Carlisle ; Senator Frank E. Baldwin, Austin;
M. 8S. Bentz, PhD, Ebensburg :
Meadville; J. M. Bloss,
Irving Dates, Titus
D. Cardinal Dougherty, Philadelphia; Miss
Frances Dorrance, Kingston: Judge W. R.
: Dr. Wm. Devitt,
DS ervard : Ane 3. W. Dawson, Uniontowr Bureau and may be obtained from
C. C. Ellis, Ph.D., Huntingdon. Majorie Heck, Home Economics
Hon. Henry P. Fletcher, Greencastle | Representative.
Thomas Francis, Scranton. |
Mrs. Walter E. Greenwood, Coatesville : |
Rt. Rev. Bishop Gannon, Erie: Fred B Seats
rnerd, Allentown.
Mrs. Richard J. Hamilton, Ardmore; Leigh
Mitchell Hodges, Philadelphia: Mahlon N
Haines, York.
F. M. Kirby, Wilkes-Barre. Much has been written recentl
Lebanon ; . n | y
oe W Be ig Flinn Law about the multitude of big benevo-
Pittsburgh ; Charles Lose, Montours-
: Robert . LWIS,
Wo et Liveright, Philadelphia.
Mrs. Donald P. McPherson, Gettysburg
pr. J. B. McAlister, Harrisburg: Vance C
McCormick, Harrisburg; Gen. Edward Mar
tin, Harrisburg; Rev. William L. Mudge
Harrisburg; James H. Maurer, Reading
Mrs. J. MM: Miller, Scalp Level; Mrs. Elmer
E. Melick, Swarthmore: R. P. Mitchell
Olyphant; Judge H. Robert Mays, Reading
Dr. Willism H. Mayer, Pittsburgh: Mrs. Joh
©. Martin, Wyncote.
Dr. A. M. Northrup, Wilkes-Barre.
John A. Phillips, Philadelphia; Andrew EH)
Patterson, Harrisburg: H. E. Paisley, Phila
delphia; Mm. C. R. Phillips, Harrisburg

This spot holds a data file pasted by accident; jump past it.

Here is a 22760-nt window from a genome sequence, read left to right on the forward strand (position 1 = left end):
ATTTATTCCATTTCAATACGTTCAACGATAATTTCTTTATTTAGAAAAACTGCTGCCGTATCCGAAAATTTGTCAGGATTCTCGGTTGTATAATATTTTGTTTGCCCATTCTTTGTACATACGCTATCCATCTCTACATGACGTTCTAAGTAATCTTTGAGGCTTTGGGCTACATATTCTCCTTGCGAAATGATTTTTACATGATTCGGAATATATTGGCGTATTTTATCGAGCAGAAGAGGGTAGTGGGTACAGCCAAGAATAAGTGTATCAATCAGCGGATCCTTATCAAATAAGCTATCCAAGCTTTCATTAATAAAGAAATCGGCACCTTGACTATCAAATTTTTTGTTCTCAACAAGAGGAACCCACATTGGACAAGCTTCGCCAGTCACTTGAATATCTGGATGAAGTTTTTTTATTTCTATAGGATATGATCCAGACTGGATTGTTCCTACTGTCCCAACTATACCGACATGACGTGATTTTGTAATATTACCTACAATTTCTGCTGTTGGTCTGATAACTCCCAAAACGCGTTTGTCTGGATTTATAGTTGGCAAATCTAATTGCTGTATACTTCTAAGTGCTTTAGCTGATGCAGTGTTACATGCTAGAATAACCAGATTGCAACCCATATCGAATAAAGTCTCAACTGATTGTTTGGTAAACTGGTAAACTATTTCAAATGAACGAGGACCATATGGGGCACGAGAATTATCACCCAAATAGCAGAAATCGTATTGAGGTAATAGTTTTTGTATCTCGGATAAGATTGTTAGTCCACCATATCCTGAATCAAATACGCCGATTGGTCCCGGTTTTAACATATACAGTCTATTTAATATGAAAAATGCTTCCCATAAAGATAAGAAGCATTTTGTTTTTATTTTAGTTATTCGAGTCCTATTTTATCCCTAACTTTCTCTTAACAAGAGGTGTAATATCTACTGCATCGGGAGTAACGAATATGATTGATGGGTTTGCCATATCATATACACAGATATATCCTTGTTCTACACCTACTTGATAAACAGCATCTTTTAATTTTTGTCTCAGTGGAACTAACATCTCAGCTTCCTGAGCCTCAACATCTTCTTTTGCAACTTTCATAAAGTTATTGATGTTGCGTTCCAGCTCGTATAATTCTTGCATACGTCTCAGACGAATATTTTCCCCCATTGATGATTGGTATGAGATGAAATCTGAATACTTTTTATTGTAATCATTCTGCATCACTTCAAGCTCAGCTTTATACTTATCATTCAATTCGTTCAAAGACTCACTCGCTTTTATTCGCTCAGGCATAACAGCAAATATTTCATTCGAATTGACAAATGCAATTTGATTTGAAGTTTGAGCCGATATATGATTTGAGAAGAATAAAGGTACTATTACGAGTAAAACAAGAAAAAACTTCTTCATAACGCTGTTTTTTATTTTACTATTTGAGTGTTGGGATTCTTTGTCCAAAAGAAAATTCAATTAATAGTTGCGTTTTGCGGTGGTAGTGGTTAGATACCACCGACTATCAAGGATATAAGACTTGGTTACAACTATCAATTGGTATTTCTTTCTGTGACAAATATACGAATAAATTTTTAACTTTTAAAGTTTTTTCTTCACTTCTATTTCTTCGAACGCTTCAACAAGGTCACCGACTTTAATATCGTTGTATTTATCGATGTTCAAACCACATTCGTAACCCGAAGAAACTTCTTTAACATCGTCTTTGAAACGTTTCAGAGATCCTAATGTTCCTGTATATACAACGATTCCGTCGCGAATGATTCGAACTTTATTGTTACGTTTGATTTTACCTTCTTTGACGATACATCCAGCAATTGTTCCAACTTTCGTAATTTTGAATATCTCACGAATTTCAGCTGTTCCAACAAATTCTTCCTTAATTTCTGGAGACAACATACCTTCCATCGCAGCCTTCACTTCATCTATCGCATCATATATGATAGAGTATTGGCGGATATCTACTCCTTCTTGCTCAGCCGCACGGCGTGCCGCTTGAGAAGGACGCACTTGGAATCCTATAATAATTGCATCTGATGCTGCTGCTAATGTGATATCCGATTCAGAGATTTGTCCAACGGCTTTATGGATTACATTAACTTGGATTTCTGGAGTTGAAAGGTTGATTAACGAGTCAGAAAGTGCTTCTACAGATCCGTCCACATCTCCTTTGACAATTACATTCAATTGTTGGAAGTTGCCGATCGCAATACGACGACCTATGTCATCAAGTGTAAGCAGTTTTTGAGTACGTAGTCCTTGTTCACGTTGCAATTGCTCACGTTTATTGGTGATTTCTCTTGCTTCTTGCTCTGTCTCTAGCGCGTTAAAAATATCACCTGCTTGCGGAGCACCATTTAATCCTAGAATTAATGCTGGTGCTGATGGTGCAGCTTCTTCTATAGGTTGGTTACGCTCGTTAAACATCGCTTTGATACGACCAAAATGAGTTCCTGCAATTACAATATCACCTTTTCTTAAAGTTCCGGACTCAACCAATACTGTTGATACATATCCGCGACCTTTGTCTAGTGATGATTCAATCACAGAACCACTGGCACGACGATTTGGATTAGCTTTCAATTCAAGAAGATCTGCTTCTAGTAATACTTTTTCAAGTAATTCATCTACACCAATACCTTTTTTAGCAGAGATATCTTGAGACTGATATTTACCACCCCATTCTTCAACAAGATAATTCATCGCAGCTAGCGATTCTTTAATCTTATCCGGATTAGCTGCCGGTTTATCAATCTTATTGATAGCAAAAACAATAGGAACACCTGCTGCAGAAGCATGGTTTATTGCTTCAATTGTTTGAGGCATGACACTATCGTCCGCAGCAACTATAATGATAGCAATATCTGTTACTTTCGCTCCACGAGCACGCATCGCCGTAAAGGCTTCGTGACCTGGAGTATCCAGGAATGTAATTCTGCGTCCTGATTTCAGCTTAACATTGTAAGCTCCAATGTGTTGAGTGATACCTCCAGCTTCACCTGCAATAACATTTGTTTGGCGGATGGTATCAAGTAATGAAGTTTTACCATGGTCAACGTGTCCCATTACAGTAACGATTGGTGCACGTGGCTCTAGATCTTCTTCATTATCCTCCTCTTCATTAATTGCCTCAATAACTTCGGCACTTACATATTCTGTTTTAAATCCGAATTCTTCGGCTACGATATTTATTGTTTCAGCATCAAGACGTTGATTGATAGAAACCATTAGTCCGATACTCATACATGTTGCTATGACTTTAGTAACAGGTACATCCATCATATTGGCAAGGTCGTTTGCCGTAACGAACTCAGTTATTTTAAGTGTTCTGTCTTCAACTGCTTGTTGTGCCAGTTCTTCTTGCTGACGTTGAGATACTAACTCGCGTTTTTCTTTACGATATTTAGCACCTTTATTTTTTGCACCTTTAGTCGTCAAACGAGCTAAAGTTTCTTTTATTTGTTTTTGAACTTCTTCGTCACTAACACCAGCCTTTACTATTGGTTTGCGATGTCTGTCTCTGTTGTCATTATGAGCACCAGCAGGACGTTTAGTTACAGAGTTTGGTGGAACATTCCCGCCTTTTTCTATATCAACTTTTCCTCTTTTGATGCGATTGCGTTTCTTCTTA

4. J. Proesl, DuBois.
Dr. James N. Rule, Harrisburg.
E. J. Stackpole, Harrisburg: M. 8. Shoch,
Selinsgrove; Walter A. Schrempel, Bethle
hem; John L. Stewart, Washington.
Robert S. Taylor, Bethlehem.
E. A. Van Valkenburg, Wellsboro.
Ross Pier Wright, Erie.
lent foundations and institutions and
the good they do to the entire world.
These foundations have been used
as exhibit No. 1 to disprove “that
Americans are selfish isolationists,
interested only in accumulating
wealth for themselves.” oh
| Again and again the dozen ex-
traordinary benevolent individuals
which we have produced during the
last fifty years have been cited as
representative of American gener-
osity. Too easily is it forgotten that
during the same period we have
| produced thousands of millicnaries
‘and hundreds of multimillionaires,
most of them conspicuous by their
absence from the ranks of givers.
During a period of more than a
century we have developed some 186
charitable trusts, but in 1928 alone
z . ~ there were more than 500 individuals
wey CHTIGAD pale in the United States who had year-
(ly incomes of $1,000,000 or more.
PERTINENT FACTS | The tote income of these persons
. amounted to $1,108,863,000.
Bn ee Re Chvinian era. Chinese | The benevolences of a dozen indi-
viduals, such as Carnegie, the Rocke-
fellers, Harkness, Rosenwald and a
few others account for a consider-
‘able proportion of the existing foun-
dations. Of the estimated $1,000,-
| 000,000 now available in these funds,
the gifts of the Rockefellers and
| Andrew alone make up
| three-fourths of the totals.
hiitory mentions it during 600 B. C.